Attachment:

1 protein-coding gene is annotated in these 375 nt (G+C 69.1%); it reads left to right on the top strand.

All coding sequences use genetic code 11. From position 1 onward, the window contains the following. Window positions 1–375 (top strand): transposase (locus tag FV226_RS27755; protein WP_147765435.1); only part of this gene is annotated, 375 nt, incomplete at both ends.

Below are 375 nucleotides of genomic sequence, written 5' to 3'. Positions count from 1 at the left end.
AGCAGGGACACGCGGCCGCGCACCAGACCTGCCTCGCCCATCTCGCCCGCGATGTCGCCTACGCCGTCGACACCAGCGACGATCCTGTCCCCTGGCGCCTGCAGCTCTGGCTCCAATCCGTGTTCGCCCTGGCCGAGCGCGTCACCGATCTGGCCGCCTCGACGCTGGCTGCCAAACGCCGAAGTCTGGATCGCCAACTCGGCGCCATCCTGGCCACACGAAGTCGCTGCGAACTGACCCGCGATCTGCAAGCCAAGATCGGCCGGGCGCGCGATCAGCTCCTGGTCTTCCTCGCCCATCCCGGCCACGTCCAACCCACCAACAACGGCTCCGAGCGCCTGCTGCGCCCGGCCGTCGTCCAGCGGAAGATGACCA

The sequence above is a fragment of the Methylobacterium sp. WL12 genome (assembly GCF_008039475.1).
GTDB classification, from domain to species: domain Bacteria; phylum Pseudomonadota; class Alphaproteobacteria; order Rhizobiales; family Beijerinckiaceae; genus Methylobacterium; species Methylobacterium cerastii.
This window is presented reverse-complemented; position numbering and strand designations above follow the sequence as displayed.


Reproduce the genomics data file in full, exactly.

1 protein-coding gene is annotated in these 375 nt (G+C 69.1%); it reads left to right on the top strand.

All coding sequences use genetic code 11. From position 1 onward, the window contains the following. Window positions 1–375 (top strand): transposase (locus tag FV226_RS27755; protein WP_147765435.1); only part of this gene is annotated, 375 nt, incomplete at both ends.

Below are 375 nucleotides of genomic sequence, written 5' to 3'. Positions count from 1 at the left end.
AGCAGGGACACGCGGCCGCGCACCAGACCTGCCTCGCCCATCTCGCCCGCGATGTCGCCTACGCCGTCGACACCAGCGACGATCCTGTCCCCTGGCGCCTGCAGCTCTGGCTCCAATCCGTGTTCGCCCTGGCCGAGCGCGTCACCGATCTGGCCGCCTCGACGCTGGCTGCCAAACGCCGAAGTCTGGATCGCCAACTCGGCGCCATCCTGGCCACACGAAGTCGCTGCGAACTGACCCGCGATCTGCAAGCCAAGATCGGCCGGGCGCGCGATCAGCTCCTGGTCTTCCTCGCCCATCCCGGCCACGTCCAACCCACCAACAACGGCTCCGAGCGCCTGCTGCGCCCGGCCGTCGTCCAGCGGAAGATGACCA

The sequence above is a fragment of the Methylobacterium sp. WL12 genome (assembly GCF_008039475.1).
GTDB classification, from domain to species: domain Bacteria; phylum Pseudomonadota; class Alphaproteobacteria; order Rhizobiales; family Beijerinckiaceae; genus Methylobacterium; species Methylobacterium cerastii.
This window is presented reverse-complemented; position numbering and strand designations above follow the sequence as displayed.